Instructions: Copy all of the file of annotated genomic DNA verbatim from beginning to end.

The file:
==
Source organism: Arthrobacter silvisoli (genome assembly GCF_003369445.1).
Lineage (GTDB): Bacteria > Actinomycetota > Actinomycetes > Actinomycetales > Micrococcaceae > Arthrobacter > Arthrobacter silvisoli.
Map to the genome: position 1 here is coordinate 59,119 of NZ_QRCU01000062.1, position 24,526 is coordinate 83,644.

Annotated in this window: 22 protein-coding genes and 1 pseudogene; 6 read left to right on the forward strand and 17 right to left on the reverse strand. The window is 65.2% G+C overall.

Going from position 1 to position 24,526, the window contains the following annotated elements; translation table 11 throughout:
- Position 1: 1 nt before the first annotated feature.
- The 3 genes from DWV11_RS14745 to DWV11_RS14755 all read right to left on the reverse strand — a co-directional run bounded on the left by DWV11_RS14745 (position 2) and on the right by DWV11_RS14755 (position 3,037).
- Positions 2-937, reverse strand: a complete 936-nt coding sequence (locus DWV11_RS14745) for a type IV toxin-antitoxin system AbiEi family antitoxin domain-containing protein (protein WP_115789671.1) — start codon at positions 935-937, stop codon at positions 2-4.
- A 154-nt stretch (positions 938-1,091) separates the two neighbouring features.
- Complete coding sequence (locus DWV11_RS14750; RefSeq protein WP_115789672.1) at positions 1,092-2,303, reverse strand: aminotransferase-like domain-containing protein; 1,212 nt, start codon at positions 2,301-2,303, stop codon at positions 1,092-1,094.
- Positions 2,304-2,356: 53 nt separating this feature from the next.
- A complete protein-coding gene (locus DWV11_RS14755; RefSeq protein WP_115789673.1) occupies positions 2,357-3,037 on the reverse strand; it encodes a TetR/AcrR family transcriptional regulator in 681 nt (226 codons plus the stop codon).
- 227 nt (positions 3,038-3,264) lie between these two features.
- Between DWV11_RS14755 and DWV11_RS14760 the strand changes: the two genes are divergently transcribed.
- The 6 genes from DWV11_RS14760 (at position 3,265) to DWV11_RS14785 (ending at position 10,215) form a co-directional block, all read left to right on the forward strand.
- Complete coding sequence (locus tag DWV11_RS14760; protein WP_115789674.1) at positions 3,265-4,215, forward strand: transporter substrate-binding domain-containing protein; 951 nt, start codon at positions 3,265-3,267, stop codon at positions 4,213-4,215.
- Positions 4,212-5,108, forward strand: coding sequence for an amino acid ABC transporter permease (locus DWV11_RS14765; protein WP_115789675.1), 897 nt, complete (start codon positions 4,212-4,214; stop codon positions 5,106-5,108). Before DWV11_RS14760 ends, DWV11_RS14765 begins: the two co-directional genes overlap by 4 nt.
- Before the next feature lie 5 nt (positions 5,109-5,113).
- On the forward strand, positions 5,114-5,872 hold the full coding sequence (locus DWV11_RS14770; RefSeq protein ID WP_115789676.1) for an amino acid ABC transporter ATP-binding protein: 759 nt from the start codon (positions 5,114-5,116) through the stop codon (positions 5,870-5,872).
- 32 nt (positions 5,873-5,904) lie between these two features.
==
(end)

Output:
Source organism: Arthrobacter silvisoli (genome assembly GCF_003369445.1).
Lineage (GTDB): Bacteria > Actinomycetota > Actinomycetes > Actinomycetales > Micrococcaceae > Arthrobacter > Arthrobacter silvisoli.
Map to the genome: position 1 here is coordinate 59,119 of NZ_QRCU01000062.1, position 24,526 is coordinate 83,644.

Annotated in this window: 22 protein-coding genes and 1 pseudogene; 6 read left to right on the forward strand and 17 right to left on the reverse strand. The window is 65.2% G+C overall.

Going from position 1 to position 24,526, the window contains the following annotated elements; translation table 11 throughout:
- Position 1: 1 nt before the first annotated feature.
- The 3 genes from DWV11_RS14745 to DWV11_RS14755 all read right to left on the reverse strand — a co-directional run bounded on the left by DWV11_RS14745 (position 2) and on the right by DWV11_RS14755 (position 3,037).
- Positions 2-937, reverse strand: a complete 936-nt coding sequence (locus DWV11_RS14745) for a type IV toxin-antitoxin system AbiEi family antitoxin domain-containing protein (protein WP_115789671.1) — start codon at positions 935-937, stop codon at positions 2-4.
- A 154-nt stretch (positions 938-1,091) separates the two neighbouring features.
- Complete coding sequence (locus DWV11_RS14750; RefSeq protein WP_115789672.1) at positions 1,092-2,303, reverse strand: aminotransferase-like domain-containing protein; 1,212 nt, start codon at positions 2,301-2,303, stop codon at positions 1,092-1,094.
- Positions 2,304-2,356: 53 nt separating this feature from the next.
- A complete protein-coding gene (locus DWV11_RS14755; RefSeq protein WP_115789673.1) occupies positions 2,357-3,037 on the reverse strand; it encodes a TetR/AcrR family transcriptional regulator in 681 nt (226 codons plus the stop codon).
- 227 nt (positions 3,038-3,264) lie between these two features.
- Between DWV11_RS14755 and DWV11_RS14760 the strand changes: the two genes are divergently transcribed.
- The 6 genes from DWV11_RS14760 (at position 3,265) to DWV11_RS14785 (ending at position 10,215) form a co-directional block, all read left to right on the forward strand.
- Complete coding sequence (locus tag DWV11_RS14760; protein WP_115789674.1) at positions 3,265-4,215, forward strand: transporter substrate-binding domain-containing protein; 951 nt, start codon at positions 3,265-3,267, stop codon at positions 4,213-4,215.
- Positions 4,212-5,108, forward strand: coding sequence for an amino acid ABC transporter permease (locus DWV11_RS14765; protein WP_115789675.1), 897 nt, complete (start codon positions 4,212-4,214; stop codon positions 5,106-5,108). Before DWV11_RS14760 ends, DWV11_RS14765 begins: the two co-directional genes overlap by 4 nt.
- Before the next feature lie 5 nt (positions 5,109-5,113).
- On the forward strand, positions 5,114-5,872 hold the full coding sequence (locus DWV11_RS14770; RefSeq protein ID WP_115789676.1) for an amino acid ABC transporter ATP-binding protein: 759 nt from the start codon (positions 5,114-5,116) through the stop codon (positions 5,870-5,872).
- 32 nt (positions 5,873-5,904) lie between these two features.